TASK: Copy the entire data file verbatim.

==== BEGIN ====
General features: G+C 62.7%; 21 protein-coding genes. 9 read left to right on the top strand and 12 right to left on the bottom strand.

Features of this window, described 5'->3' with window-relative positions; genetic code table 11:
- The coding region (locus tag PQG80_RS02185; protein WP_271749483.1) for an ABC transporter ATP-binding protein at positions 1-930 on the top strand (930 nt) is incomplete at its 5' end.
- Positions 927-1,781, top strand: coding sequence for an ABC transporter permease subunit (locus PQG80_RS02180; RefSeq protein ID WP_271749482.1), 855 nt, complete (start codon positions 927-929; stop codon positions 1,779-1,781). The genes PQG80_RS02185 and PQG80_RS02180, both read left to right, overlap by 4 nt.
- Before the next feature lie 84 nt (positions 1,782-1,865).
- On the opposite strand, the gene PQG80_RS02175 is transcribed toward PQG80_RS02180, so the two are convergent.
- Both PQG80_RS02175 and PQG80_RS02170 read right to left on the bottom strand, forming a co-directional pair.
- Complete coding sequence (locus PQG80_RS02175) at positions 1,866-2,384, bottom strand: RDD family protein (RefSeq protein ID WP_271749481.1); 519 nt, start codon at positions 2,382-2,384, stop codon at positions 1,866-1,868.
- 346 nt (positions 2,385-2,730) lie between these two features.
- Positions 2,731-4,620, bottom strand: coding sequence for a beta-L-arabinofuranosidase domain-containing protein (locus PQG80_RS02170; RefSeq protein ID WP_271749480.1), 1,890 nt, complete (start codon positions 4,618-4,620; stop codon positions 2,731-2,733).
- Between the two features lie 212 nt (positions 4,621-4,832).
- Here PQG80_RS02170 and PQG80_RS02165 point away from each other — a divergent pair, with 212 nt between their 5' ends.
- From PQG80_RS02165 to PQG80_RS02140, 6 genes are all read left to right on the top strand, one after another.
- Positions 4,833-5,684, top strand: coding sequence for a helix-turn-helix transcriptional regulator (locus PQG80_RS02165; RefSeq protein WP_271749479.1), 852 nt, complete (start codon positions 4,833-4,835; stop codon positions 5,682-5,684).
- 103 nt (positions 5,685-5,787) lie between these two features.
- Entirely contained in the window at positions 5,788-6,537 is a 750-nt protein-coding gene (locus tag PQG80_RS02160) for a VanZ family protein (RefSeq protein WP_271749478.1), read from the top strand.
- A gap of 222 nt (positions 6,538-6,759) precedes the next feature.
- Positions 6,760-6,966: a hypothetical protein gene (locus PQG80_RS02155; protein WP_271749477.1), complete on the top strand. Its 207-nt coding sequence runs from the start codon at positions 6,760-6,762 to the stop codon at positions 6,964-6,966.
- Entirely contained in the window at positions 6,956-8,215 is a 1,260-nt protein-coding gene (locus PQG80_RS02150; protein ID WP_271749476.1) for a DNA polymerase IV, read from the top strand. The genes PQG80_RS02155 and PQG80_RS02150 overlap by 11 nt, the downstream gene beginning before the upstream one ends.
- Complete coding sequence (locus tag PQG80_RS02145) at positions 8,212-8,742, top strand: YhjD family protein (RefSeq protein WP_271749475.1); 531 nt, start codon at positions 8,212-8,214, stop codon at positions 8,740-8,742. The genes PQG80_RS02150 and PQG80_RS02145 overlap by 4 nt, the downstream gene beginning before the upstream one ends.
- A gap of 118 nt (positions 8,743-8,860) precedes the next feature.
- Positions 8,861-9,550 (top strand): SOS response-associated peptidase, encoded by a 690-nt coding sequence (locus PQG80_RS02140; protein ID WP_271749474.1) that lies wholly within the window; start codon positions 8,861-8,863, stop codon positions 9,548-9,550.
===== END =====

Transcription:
General features: G+C 62.7%; 21 protein-coding genes. 9 read left to right on the top strand and 12 right to left on the bottom strand.

Features of this window, described 5'->3' with window-relative positions; genetic code table 11:
- The coding region (locus tag PQG80_RS02185; protein WP_271749483.1) for an ABC transporter ATP-binding protein at positions 1-930 on the top strand (930 nt) is incomplete at its 5' end.
- Positions 927-1,781, top strand: coding sequence for an ABC transporter permease subunit (locus PQG80_RS02180; RefSeq protein ID WP_271749482.1), 855 nt, complete (start codon positions 927-929; stop codon positions 1,779-1,781). The genes PQG80_RS02185 and PQG80_RS02180, both read left to right, overlap by 4 nt.
- Before the next feature lie 84 nt (positions 1,782-1,865).
- On the opposite strand, the gene PQG80_RS02175 is transcribed toward PQG80_RS02180, so the two are convergent.
- Both PQG80_RS02175 and PQG80_RS02170 read right to left on the bottom strand, forming a co-directional pair.
- Complete coding sequence (locus PQG80_RS02175) at positions 1,866-2,384, bottom strand: RDD family protein (RefSeq protein ID WP_271749481.1); 519 nt, start codon at positions 2,382-2,384, stop codon at positions 1,866-1,868.
- 346 nt (positions 2,385-2,730) lie between these two features.
- Positions 2,731-4,620, bottom strand: coding sequence for a beta-L-arabinofuranosidase domain-containing protein (locus PQG80_RS02170; RefSeq protein ID WP_271749480.1), 1,890 nt, complete (start codon positions 4,618-4,620; stop codon positions 2,731-2,733).
- Between the two features lie 212 nt (positions 4,621-4,832).
- Here PQG80_RS02170 and PQG80_RS02165 point away from each other — a divergent pair, with 212 nt between their 5' ends.
- From PQG80_RS02165 to PQG80_RS02140, 6 genes are all read left to right on the top strand, one after another.
- Positions 4,833-5,684, top strand: coding sequence for a helix-turn-helix transcriptional regulator (locus PQG80_RS02165; RefSeq protein WP_271749479.1), 852 nt, complete (start codon positions 4,833-4,835; stop codon positions 5,682-5,684).
- 103 nt (positions 5,685-5,787) lie between these two features.
- Entirely contained in the window at positions 5,788-6,537 is a 750-nt protein-coding gene (locus tag PQG80_RS02160) for a VanZ family protein (RefSeq protein WP_271749478.1), read from the top strand.
- A gap of 222 nt (positions 6,538-6,759) precedes the next feature.
- Positions 6,760-6,966: a hypothetical protein gene (locus PQG80_RS02155; protein WP_271749477.1), complete on the top strand. Its 207-nt coding sequence runs from the start codon at positions 6,760-6,762 to the stop codon at positions 6,964-6,966.
- Entirely contained in the window at positions 6,956-8,215 is a 1,260-nt protein-coding gene (locus PQG80_RS02150; protein ID WP_271749476.1) for a DNA polymerase IV, read from the top strand. The genes PQG80_RS02155 and PQG80_RS02150 overlap by 11 nt, the downstream gene beginning before the upstream one ends.
- Complete coding sequence (locus tag PQG80_RS02145) at positions 8,212-8,742, top strand: YhjD family protein (RefSeq protein WP_271749475.1); 531 nt, start codon at positions 8,212-8,214, stop codon at positions 8,740-8,742. The genes PQG80_RS02150 and PQG80_RS02145 overlap by 4 nt, the downstream gene beginning before the upstream one ends.
- A gap of 118 nt (positions 8,743-8,860) precedes the next feature.
- Positions 8,861-9,550 (top strand): SOS response-associated peptidase, encoded by a 690-nt coding sequence (locus PQG80_RS02140; protein ID WP_271749474.1) that lies wholly within the window; start codon positions 8,861-8,863, stop codon positions 9,548-9,550.